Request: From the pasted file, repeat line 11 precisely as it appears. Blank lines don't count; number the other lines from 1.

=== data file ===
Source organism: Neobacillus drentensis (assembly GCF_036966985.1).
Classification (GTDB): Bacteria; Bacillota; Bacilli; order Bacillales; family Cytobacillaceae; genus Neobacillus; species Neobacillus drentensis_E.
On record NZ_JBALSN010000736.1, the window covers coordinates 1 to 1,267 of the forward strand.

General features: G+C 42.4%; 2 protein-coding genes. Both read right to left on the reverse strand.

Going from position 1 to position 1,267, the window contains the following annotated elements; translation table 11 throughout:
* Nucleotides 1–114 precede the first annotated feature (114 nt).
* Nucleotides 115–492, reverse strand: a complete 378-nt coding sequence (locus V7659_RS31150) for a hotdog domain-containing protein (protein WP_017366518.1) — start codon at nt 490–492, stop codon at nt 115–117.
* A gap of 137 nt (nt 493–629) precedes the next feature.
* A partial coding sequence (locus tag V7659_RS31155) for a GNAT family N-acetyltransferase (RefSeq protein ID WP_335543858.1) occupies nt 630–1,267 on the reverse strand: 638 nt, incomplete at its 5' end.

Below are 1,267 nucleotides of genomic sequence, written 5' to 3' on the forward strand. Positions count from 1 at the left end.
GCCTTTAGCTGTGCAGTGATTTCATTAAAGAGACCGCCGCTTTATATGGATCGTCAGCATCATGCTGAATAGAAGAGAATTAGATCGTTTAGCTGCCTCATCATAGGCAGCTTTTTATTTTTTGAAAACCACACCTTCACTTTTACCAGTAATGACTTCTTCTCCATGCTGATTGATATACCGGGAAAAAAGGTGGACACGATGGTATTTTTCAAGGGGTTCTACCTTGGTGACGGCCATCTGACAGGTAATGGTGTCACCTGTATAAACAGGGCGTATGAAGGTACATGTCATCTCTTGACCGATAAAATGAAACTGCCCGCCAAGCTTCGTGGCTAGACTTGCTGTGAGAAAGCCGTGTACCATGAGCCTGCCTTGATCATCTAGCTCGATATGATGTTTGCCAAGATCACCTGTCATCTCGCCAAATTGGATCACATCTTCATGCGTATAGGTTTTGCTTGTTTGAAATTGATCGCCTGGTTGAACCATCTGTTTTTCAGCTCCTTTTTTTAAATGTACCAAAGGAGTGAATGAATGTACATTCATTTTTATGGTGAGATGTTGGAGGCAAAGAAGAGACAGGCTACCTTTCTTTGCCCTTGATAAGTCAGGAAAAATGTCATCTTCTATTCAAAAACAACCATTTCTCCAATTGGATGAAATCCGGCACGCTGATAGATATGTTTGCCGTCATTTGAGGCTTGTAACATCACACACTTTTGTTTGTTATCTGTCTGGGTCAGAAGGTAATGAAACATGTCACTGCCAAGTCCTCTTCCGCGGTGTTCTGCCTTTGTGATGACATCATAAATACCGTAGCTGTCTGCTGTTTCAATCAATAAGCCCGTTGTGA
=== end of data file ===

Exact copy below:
GCCTTTAGCTGTGCAGTGATTTCATTAAAGAGACCGCCGCTTTATATGGATCGTCAGCATCATGCTGAATAGAAGAGAATTAGATCGTTTAGCTGCCTCATCATAGGCAGCTTTTTATTTTTTGAAAACCACACCTTCACTTTTACCAGTAATGACTTCTTCTCCATGCTGATTGATATACCGGGAAAAAAGGTGGACACGATGGTATTTTTCAAGGGGTTCTACCTTGGTGACGGCCATCTGACAGGTAATGGTGTCACCTGTATAAACAGGGCGTATGAAGGTACATGTCATCTCTTGACCGATAAAATGAAACTGCCCGCCAAGCTTCGTGGCTAGACTTGCTGTGAGAAAGCCGTGTACCATGAGCCTGCCTTGATCATCTAGCTCGATATGATGTTTGCCAAGATCACCTGTCATCTCGCCAAATTGGATCACATCTTCATGCGTATAGGTTTTGCTTGTTTGAAATTGATCGCCTGGTTGAACCATCTGTTTTTCAGCTCCTTTTTTTAAATGTACCAAAGGAGTGAATGAATGTACATTCATTTTTATGGTGAGATGTTGGAGGCAAAGAAGAGACAGGCTACCTTTCTTTGCCCTTGATAAGTCAGGAAAAATGTCATCTTCTATTCAAAAACAACCATTTCTCCAATTGGATGAAATCCGGCACGCTGATAGATATGTTTGCCGTCATTTGAGGCTTGTAACATCACACACTTTTGTTTGTTATCTGTCTGGGTCAGAAGGTAATGAAACATGTCACTGCCAAGTCCTCTTCCGCGGTGTTCTGCCTTTGTGATGACATCATAAATACCGTAGCTGTCTGCTGTTTCAATCAATAAGCCCGTTGTGA